Imagine saving money on your electric bill and locking in today’s price for your future bills with no money down. Solar leases have helped fuel the residential solar market boom, with installations increasing by 60 percent from 2012 to 2013. Now that some homeowners with solar leases are putting their homes on the market, the deal doesn’t seem as sweet. Solar leases may scare off potential homebuyers, particularly if they don’t understand them.
Some homebuyers are shying away from buying homes with solar leases, seeing them as liabilities instead of assets. The lease does require the homeowner to purchase solar electricity from the lessor, typically at a slightly lower rate than what’s provided by the utility. Homeowners typically save money from day one — while locking in the power purchase rate for years to come. SolarCity locks the electric rates for 20 years, thus serving as a hedge against rising energy costs.
Considering that home equity lines of credit have become more difficult to obtain and many homeowners can’t pay the upfront cost of a solar system, a solar lease is an appealing option to utilize solar energy, reduce electric bills and mitigate the impact of rising electricity costs.
“They’re essentially moving into a home with a lower cost of ownership, a lower cost of energy, so a solar lease shouldn’t make it harder to sell a house,” said Jonathan Bass, a spokesman for SolarCity. “It becomes a selling point instead of a point of misunderstanding.”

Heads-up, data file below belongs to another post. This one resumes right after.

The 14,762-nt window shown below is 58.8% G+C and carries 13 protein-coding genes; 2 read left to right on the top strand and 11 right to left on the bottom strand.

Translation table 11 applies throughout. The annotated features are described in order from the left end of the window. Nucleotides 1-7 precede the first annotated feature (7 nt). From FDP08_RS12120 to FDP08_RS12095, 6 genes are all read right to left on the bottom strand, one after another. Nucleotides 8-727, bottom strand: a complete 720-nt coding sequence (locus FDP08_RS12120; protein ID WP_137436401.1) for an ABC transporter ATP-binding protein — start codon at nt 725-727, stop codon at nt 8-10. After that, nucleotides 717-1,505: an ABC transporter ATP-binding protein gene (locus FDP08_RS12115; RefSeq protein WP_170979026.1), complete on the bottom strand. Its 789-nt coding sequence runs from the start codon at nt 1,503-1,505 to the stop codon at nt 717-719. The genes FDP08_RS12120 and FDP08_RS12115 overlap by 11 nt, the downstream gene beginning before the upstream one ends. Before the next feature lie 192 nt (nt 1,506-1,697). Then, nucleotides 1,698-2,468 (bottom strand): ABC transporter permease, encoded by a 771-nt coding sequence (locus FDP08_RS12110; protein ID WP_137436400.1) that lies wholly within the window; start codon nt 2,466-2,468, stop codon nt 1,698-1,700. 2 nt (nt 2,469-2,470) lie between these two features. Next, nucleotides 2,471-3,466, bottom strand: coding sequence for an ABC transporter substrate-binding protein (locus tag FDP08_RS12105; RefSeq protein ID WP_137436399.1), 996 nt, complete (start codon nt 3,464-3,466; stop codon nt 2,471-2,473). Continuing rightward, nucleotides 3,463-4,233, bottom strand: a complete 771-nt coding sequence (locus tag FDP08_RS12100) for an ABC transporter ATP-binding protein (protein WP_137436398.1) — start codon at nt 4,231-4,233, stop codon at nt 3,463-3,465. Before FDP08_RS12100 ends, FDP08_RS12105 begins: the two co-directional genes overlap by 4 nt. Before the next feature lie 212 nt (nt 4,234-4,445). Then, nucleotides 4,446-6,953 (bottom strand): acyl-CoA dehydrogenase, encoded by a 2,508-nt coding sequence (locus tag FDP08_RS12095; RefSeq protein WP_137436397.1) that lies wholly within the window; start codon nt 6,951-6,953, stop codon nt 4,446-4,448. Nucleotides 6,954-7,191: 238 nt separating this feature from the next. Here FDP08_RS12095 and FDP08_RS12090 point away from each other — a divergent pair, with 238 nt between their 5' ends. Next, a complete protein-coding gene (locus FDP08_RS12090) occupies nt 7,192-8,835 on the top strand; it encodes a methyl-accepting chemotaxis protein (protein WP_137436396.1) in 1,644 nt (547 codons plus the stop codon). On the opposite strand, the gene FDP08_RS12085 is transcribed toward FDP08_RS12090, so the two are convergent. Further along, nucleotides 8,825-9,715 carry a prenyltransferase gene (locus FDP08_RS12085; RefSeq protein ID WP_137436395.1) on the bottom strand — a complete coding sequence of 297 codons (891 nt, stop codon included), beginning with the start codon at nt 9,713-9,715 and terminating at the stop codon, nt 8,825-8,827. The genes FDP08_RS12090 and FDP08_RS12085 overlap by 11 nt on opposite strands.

Why are homebuyers shying away from leasing homes with solar systems?
Lack of understanding may deter buyers
In many cases where homes with leased solar systems are harder to sell, it is likely fear and lack of information that deters buyers. Certainly, saving old electric bills and contracts to prove how much energy the seller saves is prudent, as is hiring a realtor that understands solar leases.
Credit standards limit transfer of solar leases
The solar leasee usually requires the homebuyer (who will assume responsibility for the lease) to meet certain credit standards. In most cases, if someone qualifies for a mortgage, they will also meet the solar lease standards. In some cases, this can limit the pool of potential buyers, or require the seller to pay off the lease before selling the home. In such instances, the solar lease is truly a liability.
Foregoing tax credit and solar rebates
For home shoppers that wish to own a solar system outright, a solar lease is not usually a good deal. Although solar leases may shave a chunk off of monthly electric bills and be a good deal for homeowners that cannot afford the upfront cost of a solar system or cannot obtain financing for a reasonable rate — leasing a system instead of buying a system does have its drawbacks.
A leasee does not receive the 30 percent federal tax credit or any local incentives that may exist. A $20,000 solar system for example (that is not leased) qualifies for a $6,000 federal tax credit. This reduces the value of taxes owed by $6,000 and is of greater value than a write-off. In addition, some states also offer rebates and other incentives for the purchase — but not the lease of a solar system.
During a seller’s market, the downsides of having a leased solar system may not be as pronounced. In a slow market, misunderstanding, credit standards, and foregoing incentives may scare off potential buyers. Unfortunately, sometimes going solar can have its drawbacks.
Image credit: Solar Service Inc. of Niles, IL
Sarah Lozanova is a regular contributor to environmental and energy publications and websites, including Mother Earth Living, Green Building & Design, Triple Pundit, Urban Farm, and Solar Today. Her experience includes work with small-scale solar energy installations and utility-scale wind farms. She earned an MBA in sustainable management from the Presidio Graduate School and she resides in Belfast Cohousing & Ecovillage in Midcoast Maine with her husband and two children.